Huge visa fee rise goes before MPs

A committee of MPs will meet on Wednesday to discuss proposed visa fees increases – which include a near three-fold like in charges for bringing an elderly relative into the UK when they need support.

JCWI has spent this morning lobbying MPs and providing them with  a briefing and legal opinion which warns the new fees could stop the poor and destitute enjoying their human right to a family life. More information can be found on this blog HERE.

We are asking our supporters to email members of the committee asking them to consider the points made by JCWI before reaching a decision. Ultimately, we would like the fees to be dropped for people who cannot afford them.

This would ensure the Government met its obligations under human rights law. It would also encourage overstayers to apply for leave to remain and therefore become regularised.

The letter can be sent via email to the committee chairman  Nigel Evans MP. We also suggest sending it to the committee members who are most likely to be sympathetic to our arguments.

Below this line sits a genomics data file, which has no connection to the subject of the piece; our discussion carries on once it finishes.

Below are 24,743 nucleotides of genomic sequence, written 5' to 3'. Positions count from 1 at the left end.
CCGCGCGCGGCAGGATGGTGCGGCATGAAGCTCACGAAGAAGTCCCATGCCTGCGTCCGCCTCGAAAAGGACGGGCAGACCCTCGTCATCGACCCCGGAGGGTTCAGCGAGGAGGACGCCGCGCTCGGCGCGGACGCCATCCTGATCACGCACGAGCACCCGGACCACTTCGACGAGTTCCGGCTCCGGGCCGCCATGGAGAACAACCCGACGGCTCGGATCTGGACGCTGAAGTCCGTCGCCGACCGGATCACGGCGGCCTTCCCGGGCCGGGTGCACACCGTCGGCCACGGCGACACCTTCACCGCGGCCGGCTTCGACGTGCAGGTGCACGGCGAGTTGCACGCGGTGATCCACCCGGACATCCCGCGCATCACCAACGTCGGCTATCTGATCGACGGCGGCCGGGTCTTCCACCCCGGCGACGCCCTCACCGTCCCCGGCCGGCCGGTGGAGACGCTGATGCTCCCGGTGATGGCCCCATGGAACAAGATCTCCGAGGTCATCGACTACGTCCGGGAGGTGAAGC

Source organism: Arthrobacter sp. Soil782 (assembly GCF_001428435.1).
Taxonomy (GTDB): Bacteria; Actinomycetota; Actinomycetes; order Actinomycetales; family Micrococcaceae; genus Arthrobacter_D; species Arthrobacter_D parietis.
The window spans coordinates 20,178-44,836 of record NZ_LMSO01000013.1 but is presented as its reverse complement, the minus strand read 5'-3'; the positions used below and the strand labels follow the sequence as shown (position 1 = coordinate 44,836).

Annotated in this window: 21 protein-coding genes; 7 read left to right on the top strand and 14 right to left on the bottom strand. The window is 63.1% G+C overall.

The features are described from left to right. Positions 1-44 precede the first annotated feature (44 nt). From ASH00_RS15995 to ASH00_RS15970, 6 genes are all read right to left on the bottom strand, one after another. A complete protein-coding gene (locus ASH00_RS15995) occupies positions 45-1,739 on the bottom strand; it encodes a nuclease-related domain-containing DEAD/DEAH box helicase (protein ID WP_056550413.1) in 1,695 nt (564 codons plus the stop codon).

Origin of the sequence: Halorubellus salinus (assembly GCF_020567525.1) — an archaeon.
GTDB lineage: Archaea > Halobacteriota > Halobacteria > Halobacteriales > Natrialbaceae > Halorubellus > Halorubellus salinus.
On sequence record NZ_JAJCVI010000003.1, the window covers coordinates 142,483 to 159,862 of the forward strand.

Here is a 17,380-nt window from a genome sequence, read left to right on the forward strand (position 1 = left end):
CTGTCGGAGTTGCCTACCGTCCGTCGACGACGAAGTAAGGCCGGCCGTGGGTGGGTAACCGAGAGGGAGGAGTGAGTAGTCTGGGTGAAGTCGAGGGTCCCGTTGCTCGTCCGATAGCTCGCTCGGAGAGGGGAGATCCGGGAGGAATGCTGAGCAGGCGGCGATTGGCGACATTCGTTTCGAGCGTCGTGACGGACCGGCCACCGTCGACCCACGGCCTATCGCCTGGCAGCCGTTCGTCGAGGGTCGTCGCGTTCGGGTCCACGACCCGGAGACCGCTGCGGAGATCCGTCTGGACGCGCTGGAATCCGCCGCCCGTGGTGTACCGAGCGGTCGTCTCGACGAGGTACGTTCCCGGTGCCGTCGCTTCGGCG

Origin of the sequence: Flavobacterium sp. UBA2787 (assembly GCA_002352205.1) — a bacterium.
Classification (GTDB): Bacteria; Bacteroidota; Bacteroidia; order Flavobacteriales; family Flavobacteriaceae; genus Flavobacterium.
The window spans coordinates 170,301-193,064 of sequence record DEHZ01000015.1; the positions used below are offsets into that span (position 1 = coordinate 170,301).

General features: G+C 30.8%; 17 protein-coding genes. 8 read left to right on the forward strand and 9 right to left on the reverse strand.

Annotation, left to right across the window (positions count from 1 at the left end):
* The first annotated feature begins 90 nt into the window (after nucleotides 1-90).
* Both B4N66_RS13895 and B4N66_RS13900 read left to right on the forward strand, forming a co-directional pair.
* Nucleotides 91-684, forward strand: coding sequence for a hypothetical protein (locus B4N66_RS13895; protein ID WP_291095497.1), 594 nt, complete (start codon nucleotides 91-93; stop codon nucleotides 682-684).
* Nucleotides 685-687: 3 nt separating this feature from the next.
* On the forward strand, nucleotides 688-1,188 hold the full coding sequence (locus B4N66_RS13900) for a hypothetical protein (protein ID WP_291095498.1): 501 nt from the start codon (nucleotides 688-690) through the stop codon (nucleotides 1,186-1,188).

These include Lib Dem Dr Evan Harris as he sits on the parliamentary Joint Committee on Human Rights and Labour MP Julie Morgan who was assistant director of Barnardo’s and voted against cuts in disability benefits.

Dear …,

I write today to ask urgently that you consider voting against the Immigration and Nationality (Fees) Regulations 2010 which will go to committee on Wednesday.

We are concerned that the Government is raising money by increasing fees for visas for dependent relatives.

We note that JCWI has real concerns about the compatibility of these regulations with the Human Rights Act on account of the limited power to waive in country immigration fees.